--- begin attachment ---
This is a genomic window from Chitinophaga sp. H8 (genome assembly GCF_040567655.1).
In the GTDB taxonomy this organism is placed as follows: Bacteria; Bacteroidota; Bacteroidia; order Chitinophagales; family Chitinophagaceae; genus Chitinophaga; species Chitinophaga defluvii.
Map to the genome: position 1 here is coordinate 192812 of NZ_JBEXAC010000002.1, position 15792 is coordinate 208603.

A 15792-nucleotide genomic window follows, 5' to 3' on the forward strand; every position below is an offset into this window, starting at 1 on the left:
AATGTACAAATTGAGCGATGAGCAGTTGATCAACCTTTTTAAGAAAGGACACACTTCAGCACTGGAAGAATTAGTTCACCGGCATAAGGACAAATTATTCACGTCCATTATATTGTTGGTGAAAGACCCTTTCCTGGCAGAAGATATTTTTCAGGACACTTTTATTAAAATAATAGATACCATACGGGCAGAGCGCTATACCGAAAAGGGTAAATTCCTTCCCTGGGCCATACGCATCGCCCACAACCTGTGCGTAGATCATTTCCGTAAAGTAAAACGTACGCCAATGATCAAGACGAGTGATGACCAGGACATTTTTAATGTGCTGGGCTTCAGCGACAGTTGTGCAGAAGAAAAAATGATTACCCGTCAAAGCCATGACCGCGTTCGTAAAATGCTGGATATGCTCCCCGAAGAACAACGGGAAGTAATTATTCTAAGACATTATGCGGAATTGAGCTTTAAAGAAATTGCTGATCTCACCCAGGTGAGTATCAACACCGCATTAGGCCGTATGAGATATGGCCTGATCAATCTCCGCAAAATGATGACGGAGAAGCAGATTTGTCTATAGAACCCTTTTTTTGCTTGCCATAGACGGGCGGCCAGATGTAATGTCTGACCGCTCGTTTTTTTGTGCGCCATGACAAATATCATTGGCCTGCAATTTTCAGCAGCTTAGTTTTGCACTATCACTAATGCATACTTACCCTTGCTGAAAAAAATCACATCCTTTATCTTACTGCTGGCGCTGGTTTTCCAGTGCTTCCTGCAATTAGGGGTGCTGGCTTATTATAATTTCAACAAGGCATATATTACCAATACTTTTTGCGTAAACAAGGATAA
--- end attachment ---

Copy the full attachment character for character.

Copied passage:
This is a genomic window from Chitinophaga sp. H8 (genome assembly GCF_040567655.1).
In the GTDB taxonomy this organism is placed as follows: Bacteria; Bacteroidota; Bacteroidia; order Chitinophagales; family Chitinophagaceae; genus Chitinophaga; species Chitinophaga defluvii.
Map to the genome: position 1 here is coordinate 192812 of NZ_JBEXAC010000002.1, position 15792 is coordinate 208603.

A 15792-nucleotide genomic window follows, 5' to 3' on the forward strand; every position below is an offset into this window, starting at 1 on the left:
AATGTACAAATTGAGCGATGAGCAGTTGATCAACCTTTTTAAGAAAGGACACACTTCAGCACTGGAAGAATTAGTTCACCGGCATAAGGACAAATTATTCACGTCCATTATATTGTTGGTGAAAGACCCTTTCCTGGCAGAAGATATTTTTCAGGACACTTTTATTAAAATAATAGATACCATACGGGCAGAGCGCTATACCGAAAAGGGTAAATTCCTTCCCTGGGCCATACGCATCGCCCACAACCTGTGCGTAGATCATTTCCGTAAAGTAAAACGTACGCCAATGATCAAGACGAGTGATGACCAGGACATTTTTAATGTGCTGGGCTTCAGCGACAGTTGTGCAGAAGAAAAAATGATTACCCGTCAAAGCCATGACCGCGTTCGTAAAATGCTGGATATGCTCCCCGAAGAACAACGGGAAGTAATTATTCTAAGACATTATGCGGAATTGAGCTTTAAAGAAATTGCTGATCTCACCCAGGTGAGTATCAACACCGCATTAGGCCGTATGAGATATGGCCTGATCAATCTCCGCAAAATGATGACGGAGAAGCAGATTTGTCTATAGAACCCTTTTTTTGCTTGCCATAGACGGGCGGCCAGATGTAATGTCTGACCGCTCGTTTTTTTGTGCGCCATGACAAATATCATTGGCCTGCAATTTTCAGCAGCTTAGTTTTGCACTATCACTAATGCATACTTACCCTTGCTGAAAAAAATCACATCCTTTATCTTACTGCTGGCGCTGGTTTTCCAGTGCTTCCTGCAATTAGGGGTGCTGGCTTATTATAATTTCAACAAGGCATATATTACCAATACTTTTTGCGTAAACAAGGATAA